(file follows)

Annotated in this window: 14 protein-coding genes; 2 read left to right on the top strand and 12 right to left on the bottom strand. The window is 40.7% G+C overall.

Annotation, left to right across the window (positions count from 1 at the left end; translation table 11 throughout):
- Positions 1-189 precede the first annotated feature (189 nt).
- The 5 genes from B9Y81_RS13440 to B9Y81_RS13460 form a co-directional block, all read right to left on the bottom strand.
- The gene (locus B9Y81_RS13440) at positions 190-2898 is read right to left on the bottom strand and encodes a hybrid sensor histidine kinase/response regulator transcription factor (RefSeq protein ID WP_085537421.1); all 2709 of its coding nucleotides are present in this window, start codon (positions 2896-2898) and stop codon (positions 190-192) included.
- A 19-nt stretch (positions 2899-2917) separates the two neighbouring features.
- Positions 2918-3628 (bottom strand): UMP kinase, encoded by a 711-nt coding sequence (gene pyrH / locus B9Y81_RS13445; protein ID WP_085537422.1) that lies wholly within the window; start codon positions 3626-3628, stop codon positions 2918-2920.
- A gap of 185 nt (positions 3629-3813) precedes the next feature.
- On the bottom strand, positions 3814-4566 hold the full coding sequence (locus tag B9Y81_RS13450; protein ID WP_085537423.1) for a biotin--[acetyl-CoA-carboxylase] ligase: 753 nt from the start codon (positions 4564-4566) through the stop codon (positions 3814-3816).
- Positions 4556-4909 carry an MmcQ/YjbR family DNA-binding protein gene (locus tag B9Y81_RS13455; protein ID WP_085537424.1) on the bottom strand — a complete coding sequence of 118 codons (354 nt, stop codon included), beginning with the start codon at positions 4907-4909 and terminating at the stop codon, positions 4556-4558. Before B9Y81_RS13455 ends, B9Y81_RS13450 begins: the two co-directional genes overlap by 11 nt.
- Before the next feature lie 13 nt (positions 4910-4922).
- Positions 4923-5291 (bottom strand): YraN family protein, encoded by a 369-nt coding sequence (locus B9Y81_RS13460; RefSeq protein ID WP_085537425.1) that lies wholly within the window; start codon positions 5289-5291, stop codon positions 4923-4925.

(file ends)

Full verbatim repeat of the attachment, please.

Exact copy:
Annotated in this window: 14 protein-coding genes; 2 read left to right on the top strand and 12 right to left on the bottom strand. The window is 40.7% G+C overall.

Annotation, left to right across the window (positions count from 1 at the left end; translation table 11 throughout):
- Positions 1-189 precede the first annotated feature (189 nt).
- The 5 genes from B9Y81_RS13440 to B9Y81_RS13460 form a co-directional block, all read right to left on the bottom strand.
- The gene (locus B9Y81_RS13440) at positions 190-2898 is read right to left on the bottom strand and encodes a hybrid sensor histidine kinase/response regulator transcription factor (RefSeq protein ID WP_085537421.1); all 2709 of its coding nucleotides are present in this window, start codon (positions 2896-2898) and stop codon (positions 190-192) included.
- A 19-nt stretch (positions 2899-2917) separates the two neighbouring features.
- Positions 2918-3628 (bottom strand): UMP kinase, encoded by a 711-nt coding sequence (gene pyrH / locus B9Y81_RS13445; protein ID WP_085537422.1) that lies wholly within the window; start codon positions 3626-3628, stop codon positions 2918-2920.
- A gap of 185 nt (positions 3629-3813) precedes the next feature.
- On the bottom strand, positions 3814-4566 hold the full coding sequence (locus tag B9Y81_RS13450; protein ID WP_085537423.1) for a biotin--[acetyl-CoA-carboxylase] ligase: 753 nt from the start codon (positions 4564-4566) through the stop codon (positions 3814-3816).
- Positions 4556-4909 carry an MmcQ/YjbR family DNA-binding protein gene (locus tag B9Y81_RS13455; protein ID WP_085537424.1) on the bottom strand — a complete coding sequence of 118 codons (354 nt, stop codon included), beginning with the start codon at positions 4907-4909 and terminating at the stop codon, positions 4556-4558. Before B9Y81_RS13455 ends, B9Y81_RS13450 begins: the two co-directional genes overlap by 11 nt.
- Before the next feature lie 13 nt (positions 4910-4922).
- Positions 4923-5291 (bottom strand): YraN family protein, encoded by a 369-nt coding sequence (locus B9Y81_RS13460; RefSeq protein ID WP_085537425.1) that lies wholly within the window; start codon positions 5289-5291, stop codon positions 4923-4925.